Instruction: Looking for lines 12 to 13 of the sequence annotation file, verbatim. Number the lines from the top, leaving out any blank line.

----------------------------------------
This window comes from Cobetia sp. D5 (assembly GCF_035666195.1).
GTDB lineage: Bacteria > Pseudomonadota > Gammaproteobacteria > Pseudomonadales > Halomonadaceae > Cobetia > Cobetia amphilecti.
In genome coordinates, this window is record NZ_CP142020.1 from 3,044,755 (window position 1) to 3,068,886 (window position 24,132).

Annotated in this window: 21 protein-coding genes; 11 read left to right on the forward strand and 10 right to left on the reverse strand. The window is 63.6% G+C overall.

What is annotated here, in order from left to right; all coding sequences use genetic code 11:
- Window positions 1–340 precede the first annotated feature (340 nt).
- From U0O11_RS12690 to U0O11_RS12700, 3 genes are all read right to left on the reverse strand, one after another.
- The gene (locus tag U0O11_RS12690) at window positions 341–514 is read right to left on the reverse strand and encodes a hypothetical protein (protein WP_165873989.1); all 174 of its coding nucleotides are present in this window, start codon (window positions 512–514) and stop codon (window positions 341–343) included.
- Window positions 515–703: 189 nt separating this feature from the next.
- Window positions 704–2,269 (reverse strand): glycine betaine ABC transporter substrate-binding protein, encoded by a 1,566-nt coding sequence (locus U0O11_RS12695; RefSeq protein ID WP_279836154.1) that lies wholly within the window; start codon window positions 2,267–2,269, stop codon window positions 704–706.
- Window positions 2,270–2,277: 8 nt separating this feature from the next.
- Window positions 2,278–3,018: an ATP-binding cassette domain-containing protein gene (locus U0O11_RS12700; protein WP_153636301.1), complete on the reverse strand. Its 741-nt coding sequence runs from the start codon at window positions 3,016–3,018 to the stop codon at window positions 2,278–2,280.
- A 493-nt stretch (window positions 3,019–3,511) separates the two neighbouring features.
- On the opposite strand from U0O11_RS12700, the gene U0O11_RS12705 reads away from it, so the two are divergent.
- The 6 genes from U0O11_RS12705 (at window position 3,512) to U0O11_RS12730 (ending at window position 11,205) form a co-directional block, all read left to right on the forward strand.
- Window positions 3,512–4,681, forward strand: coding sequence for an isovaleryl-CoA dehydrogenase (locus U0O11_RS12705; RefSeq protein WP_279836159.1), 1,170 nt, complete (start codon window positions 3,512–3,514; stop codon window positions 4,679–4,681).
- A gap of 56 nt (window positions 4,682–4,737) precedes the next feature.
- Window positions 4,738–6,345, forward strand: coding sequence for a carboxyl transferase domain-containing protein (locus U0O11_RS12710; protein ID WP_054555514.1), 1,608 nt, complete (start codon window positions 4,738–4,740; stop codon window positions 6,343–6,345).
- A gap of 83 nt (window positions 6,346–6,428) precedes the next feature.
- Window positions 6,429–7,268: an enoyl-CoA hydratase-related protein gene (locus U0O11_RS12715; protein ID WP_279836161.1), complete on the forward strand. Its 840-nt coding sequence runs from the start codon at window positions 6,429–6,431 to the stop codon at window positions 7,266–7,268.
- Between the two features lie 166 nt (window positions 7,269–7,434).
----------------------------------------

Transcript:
- Window positions 2,278–3,018: an ATP-binding cassette domain-containing protein gene (locus U0O11_RS12700; protein WP_153636301.1), complete on the reverse strand. Its 741-nt coding sequence runs from the start codon at window positions 3,016–3,018 to the stop codon at window positions 2,278–2,280.
- A 493-nt stretch (window positions 3,019–3,511) separates the two neighbouring features.